Halloween Confusion

Those of us who grew up in a conservative religious background know what I’m talking about when I say that Halloween has caused a fair share of confusion. Everything involving magic or witches or werewolves was evil (look for another post to come on magic). Everything that wasn’t obviously biblical was condemned. Some of us didn’t even listen to secular music until we gained some level of teenage independence.

I don’t agree with the blind avoidance and condemnation of all things non-biblical. Blind, unquestioned doctrine is what causes religious splintering and cults to grow. God gave us minds to use, not to waste. I cannot blanketly label some acts sin unless they are called such in Scripture. At the same time, I do not give myself free license to do all the hundreds and thousands of things not mentioned as sin in Scripture strictly because they are not listed. For one, technology is not what it once was, so there are infinitely more choices each person must face on a daily basis. Halloween is not one of those things I feel 100% concerned about.

Honestly, I don’t celebrate it. I also don’t have kids, which my best friend insists will completely transform my opinion of the holiday. Maybe. Or maybe he just means that it’s hard to say no to one’s children when all the other kids are dressing up in cool costumes and getting free candy. Even so, I doubt I will celebrate Halloween simply because of the fact that it is at least partly a celebration of horror, death, and fear. Honestly, I’m not a big holiday person. I hate the commercialism driving our society’s famous celebrations.

Whoever chose the Valentine’s Day colors has no sense of taste, and did not understand or care that the popularization of such a holiday would reduce gift giving to a shame-based obligation (i.e. only bad boyfriends/husbands don’t give gifts on this day). Christmas is little better. Santa Claus is a famous figure because he instills gift-lust in all children, young and old. Persistent begging leads to parental resignation, thus equalling increased spending. Not only is the time of greatest annual greed, someone thought it was worth lying to children about the existence of this mythical character just to induce them to be good (i.e. capitalizing on poor parenting skills). Thanksgiving should be renamed Gluttons Day (or Dallas Cowboys Day). This holiday at least centers around giving thanks, so I must commend it for being the least self-centered (at least originally).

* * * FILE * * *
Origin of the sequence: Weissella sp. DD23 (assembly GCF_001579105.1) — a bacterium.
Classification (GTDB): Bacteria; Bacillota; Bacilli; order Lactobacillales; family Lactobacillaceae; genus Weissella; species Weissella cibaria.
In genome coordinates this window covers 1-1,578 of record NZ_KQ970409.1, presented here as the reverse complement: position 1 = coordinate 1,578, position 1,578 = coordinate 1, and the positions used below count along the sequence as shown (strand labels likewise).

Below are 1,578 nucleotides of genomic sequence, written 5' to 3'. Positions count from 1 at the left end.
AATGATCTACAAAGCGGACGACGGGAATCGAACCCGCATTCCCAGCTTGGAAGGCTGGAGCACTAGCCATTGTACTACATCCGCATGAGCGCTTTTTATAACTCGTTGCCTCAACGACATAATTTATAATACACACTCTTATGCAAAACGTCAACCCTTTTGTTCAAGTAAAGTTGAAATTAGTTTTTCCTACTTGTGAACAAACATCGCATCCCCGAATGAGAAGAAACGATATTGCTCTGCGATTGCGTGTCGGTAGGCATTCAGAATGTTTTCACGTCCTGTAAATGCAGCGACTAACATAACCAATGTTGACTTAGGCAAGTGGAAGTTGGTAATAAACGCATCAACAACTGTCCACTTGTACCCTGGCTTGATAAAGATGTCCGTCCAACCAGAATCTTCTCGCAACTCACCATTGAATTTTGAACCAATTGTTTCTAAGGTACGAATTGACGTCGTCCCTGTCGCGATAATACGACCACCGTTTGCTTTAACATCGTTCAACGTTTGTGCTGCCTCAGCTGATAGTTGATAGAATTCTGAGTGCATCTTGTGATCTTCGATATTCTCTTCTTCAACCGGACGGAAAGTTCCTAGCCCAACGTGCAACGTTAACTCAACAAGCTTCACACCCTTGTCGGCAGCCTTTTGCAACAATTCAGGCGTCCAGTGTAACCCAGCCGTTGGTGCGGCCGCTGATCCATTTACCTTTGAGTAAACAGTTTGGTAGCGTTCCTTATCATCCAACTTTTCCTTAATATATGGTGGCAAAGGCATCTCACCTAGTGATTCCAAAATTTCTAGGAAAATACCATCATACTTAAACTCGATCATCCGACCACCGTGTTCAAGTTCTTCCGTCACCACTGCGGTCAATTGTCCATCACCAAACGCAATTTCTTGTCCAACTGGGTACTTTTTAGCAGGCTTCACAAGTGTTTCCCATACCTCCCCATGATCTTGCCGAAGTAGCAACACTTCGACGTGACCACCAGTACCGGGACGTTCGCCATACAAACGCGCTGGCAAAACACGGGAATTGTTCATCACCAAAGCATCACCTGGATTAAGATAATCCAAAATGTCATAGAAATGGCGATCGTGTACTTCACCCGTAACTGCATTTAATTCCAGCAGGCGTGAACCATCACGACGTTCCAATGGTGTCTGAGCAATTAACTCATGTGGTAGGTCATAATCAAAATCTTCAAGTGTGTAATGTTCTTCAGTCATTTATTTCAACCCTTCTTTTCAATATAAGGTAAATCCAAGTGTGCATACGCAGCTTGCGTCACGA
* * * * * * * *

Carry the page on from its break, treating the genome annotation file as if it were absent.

Then there’s Halloween. All Saints Day (November 1st) is historically the day where Roman Catholics Episcopalians, and Lutherans used to honor all saints, whether known or unknown. The Irish, Scotts, Welsh, and others celebrated the eve of All Saints and called it Samhain, Calan Gaeaf, Allantide, or Hop-tu-Naa. This was a druidic celebration, thought to be a time of year when spirits could make contact with the physical world. Magic was also considered the most potent on this day. Those are the roots of Halloween.

True, you don’t hear so much about these roots in our commercialized American Halloween celebrations. But you still see the influence. It is still the day where people celebrate misery, death, disfigurement, decay, horror, darkness and fear. Some dress up in nice pretty costumes or something more artistic, but it is, in a sense, the day of Horror film celebration. Do I condemn little children for wanting to wear cool costumes and get free candy? Not in the least. Do I consider it a waste of a holiday? Absolutely. I plan on creating family holidays for my children whereby they learn to appreciate and celebrate life. Costumes included.

Published by

Daniel Dessinger

Daniel is an avid people watcher and writer who shares regularly on his self-awareness site, Supposed.ly. Founder of CultureFeast.com in 2005. Co-Founder of Mommypotamus.com in 2009. He's on a mission to challenge the questions we ask and the assumptions we make.

Leave a Reply

Your email address will not be published. Required fields are marked *